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Thursday, 17 May 2012

I stop by the fountain, it's dark: Roberto Bolaño: A White Handkerchief


Javan Myna (Acridotheres javanicus) in flight: photo by Lip Kee Yap, 11 September 2005

I'm walking in the park, it's fall, looks like somebody got killed. Until yesterday, I thought my life could be different. I was in love, etc. I stop by the fountain, it's dark, the surface shiny, but when I brush it with the palm of my hand I feel how rough it really is. From here I watch an old cop approach the body with hesitant steps. A cold breeze is blowing, raising goose bumps. The cop kneels by the body: with a dejected gesture he covers his eyes with his left hand. A flock of starlings rise. They circle over the policeman's head and then disappear. The policeman goes through the dead man's pockets and piles what he finds on a white handkerchief that he's spread out on the grass. Dark green grass that seems to want to swallow up the white square. Maybe it's the dark old papers that the cop sets on the handkerchief that make me think this way. I decide to sit down for a while. The park benches are white with wrought-iron legs. A police car comes down the street. It stops. Two cops get out. One of them heads toward where the old cop is crouched. The other waits by the car and lights a cigarette. A while later an ambulance silently appears and parks behind the police car. "I didn't see anything"... "A dead man in the park"..."An old cop"...

Roberto Bolaño: A White Handkerchief, from Antwerp, 1980, translated by Natasha Wimmer, New Directions, 2010

12 ENRIQUE METINIDES: Enrique Metinides (2007)

A Woman Grieves over Her Dead Boyfriend, Stabbed in Chapultepec Park While Resisting Robbers, Mexico City: photo by Enrique Metidides, 1985 (via American Suburb X) 

Red-winged Starling (Onychognathus morio) in flight, Cape of Good Hope, South Africa: photo by Lip Kee Yap, 6 October 2009

 Tlaloc fountain, Chapultepec Park,  Mexico City (detail): photo by Carraol, 25 August 2008

File:Lamprotornis superbus Taita Hills Kenia.JPG

Red-winged Starling (Lampitornis superbus) in flight, Taita-Hills, Kenya: photo by Marjorie Apel, 26 July 2008

 Tlaloc fountain, Chapultepec Park, Mexico City: photo by Carraol, 25 August 2008

File:Rosy Starling (Sturnus roseus) in Vadodara W Malaysia 022.jpg

Rosy Starlings (Sturnus roseus) in flight, Gujarat, India: photo by J. M. Garg, 29 November 2007

 Tlaloc fountain, Chapultepec Park, Mexico City (II): photo by Carraol, 25 August 2008

 Tlaloc fountain, Chapultepec Park, Mexico City (III): photo by Carraol, 25 August 2008


Hazen said...

Extraordinary, that red-wing starling in flight across the Taita-Hills of Kenya, and that gesture ‘the old cop’ makes, covering his eyes, that’s extraordinary too; and Bolaño seeing that and calling our attention to it in a moment of time that for him is both now and yesterday, a litany of the mundane details of a place where one’s life ceased to be different.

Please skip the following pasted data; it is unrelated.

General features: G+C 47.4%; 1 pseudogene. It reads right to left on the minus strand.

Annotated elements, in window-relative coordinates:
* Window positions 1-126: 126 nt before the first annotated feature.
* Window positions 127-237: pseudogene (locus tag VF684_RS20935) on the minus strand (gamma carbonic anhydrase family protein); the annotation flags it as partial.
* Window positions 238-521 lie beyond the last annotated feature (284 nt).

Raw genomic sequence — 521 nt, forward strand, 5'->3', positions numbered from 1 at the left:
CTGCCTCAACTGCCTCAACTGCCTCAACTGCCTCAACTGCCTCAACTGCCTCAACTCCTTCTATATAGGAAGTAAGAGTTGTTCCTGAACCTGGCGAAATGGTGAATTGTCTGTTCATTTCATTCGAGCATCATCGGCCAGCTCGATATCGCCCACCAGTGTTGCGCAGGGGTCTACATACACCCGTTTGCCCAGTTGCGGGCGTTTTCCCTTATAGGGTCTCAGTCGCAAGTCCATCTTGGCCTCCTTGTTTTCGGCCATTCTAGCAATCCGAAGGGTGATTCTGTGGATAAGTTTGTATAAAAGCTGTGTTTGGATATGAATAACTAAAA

Extraordinary, all of it.

TC said...

Hazen, I thought this might be up your street.

Writ at 27, a loose collection of drifting fragments, this early work of Bolaño's doesn't have the headlong narrative momentum of the later masterpieces, but possesses its own kind of strength, in slow-moving, knife-like sentences that go in deep and keep on twisting and turning in the memory.

The atmosphere of violence, darkness and crime, with cops and bodies in every shadowy nook and cranny, here documents Bolaño's experience of the same Mexico City underworlds travelled by the unblinking photojournalist Metinides.

Some of the short poetic bits here could make captions for the arresting photos of "The Greek".

Nin Andrews said...

Wow, that is stunning. Now I want to read his early work.



It all adds up, the Javan Myna, the Red-winged Starlings, the Rosy Starlings, the Street Views, Chapultepec Park, the woman with her dead boyfriend, the dead man by the fountain in the park.


light coming into fog against invisible
top of ridge, robin calling from branch
in foreground, sound of wave in channel

A lapses into A’ on the one
hand, a point in time

the interior, positive side
of something, but not

grey white of fog reflected in channel,
cormorant flapping across toward point

Annie said...

Already Bolaño's got the inside/outside narrative going. The flow of images in the text and the photos is cinematic with occasional freeze-frames or maybe I am just letting the reel break and flap while recovering my breath before the rain god swallows me whole...the dark/white, the matter of fact pronouncements of different deaths, it's Mexico City Noir... funny, like Bolaño, starlings were not native to Mexico, yet adapted supremely to a wide range of habitats. But that may be just coincidence.

Chris said...

Tlaloc is the central figure here. What sacrifice will be made, to bring rain?

¿Solo asi he de irme?
¿Como las flores que perecieron?
¿Nada quedara en mi nombre?
¿Nada de mi paso aqui en la tierra?

vazambam (Vassilis Zambaras) said...

I think Hazen has pretty well summed up what this post is all about--Bolaño's piece is stunning by itself but reading it next to Metinidis' photo and those of the starlings literally takes our breath away.

TC said...

"Maybe it's the dark old papers that the cop sets on the handkerchief that make me think this way."

Personal effects.

"Tlaloc is the central figure here. What sacrifice will be made, to bring rain?"

Earthly reckonings.

At least my flowers! At least my songs!